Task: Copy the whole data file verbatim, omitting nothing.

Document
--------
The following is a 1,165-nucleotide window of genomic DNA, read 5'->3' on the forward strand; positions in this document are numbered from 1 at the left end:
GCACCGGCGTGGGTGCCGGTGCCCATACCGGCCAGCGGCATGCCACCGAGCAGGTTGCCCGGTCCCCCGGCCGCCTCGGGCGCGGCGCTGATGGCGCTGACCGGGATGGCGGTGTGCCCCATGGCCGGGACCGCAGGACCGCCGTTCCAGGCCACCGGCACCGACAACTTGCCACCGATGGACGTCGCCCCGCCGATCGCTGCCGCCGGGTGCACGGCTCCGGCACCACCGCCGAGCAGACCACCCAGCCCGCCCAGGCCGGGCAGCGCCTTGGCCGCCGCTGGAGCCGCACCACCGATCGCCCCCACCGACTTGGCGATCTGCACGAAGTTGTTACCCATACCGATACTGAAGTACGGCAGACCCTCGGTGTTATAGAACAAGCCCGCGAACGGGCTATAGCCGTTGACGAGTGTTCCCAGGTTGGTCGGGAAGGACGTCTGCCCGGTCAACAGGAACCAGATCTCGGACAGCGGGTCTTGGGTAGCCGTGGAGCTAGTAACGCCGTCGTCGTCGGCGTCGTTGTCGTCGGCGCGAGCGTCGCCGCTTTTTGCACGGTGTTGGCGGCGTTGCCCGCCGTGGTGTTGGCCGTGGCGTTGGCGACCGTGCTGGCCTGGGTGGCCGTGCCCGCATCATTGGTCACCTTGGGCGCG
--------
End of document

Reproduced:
The following is a 1,165-nucleotide window of genomic DNA, read 5'->3' on the forward strand; positions in this document are numbered from 1 at the left end:
GCACCGGCGTGGGTGCCGGTGCCCATACCGGCCAGCGGCATGCCACCGAGCAGGTTGCCCGGTCCCCCGGCCGCCTCGGGCGCGGCGCTGATGGCGCTGACCGGGATGGCGGTGTGCCCCATGGCCGGGACCGCAGGACCGCCGTTCCAGGCCACCGGCACCGACAACTTGCCACCGATGGACGTCGCCCCGCCGATCGCTGCCGCCGGGTGCACGGCTCCGGCACCACCGCCGAGCAGACCACCCAGCCCGCCCAGGCCGGGCAGCGCCTTGGCCGCCGCTGGAGCCGCACCACCGATCGCCCCCACCGACTTGGCGATCTGCACGAAGTTGTTACCCATACCGATACTGAAGTACGGCAGACCCTCGGTGTTATAGAACAAGCCCGCGAACGGGCTATAGCCGTTGACGAGTGTTCCCAGGTTGGTCGGGAAGGACGTCTGCCCGGTCAACAGGAACCAGATCTCGGACAGCGGGTCTTGGGTAGCCGTGGAGCTAGTAACGCCGTCGTCGTCGGCGTCGTTGTCGTCGGCGCGAGCGTCGCCGCTTTTTGCACGGTGTTGGCGGCGTTGCCCGCCGTGGTGTTGGCCGTGGCGTTGGCGACCGTGCTGGCCTGGGTGGCCGTGCCCGCATCATTGGTCACCTTGGGCGCG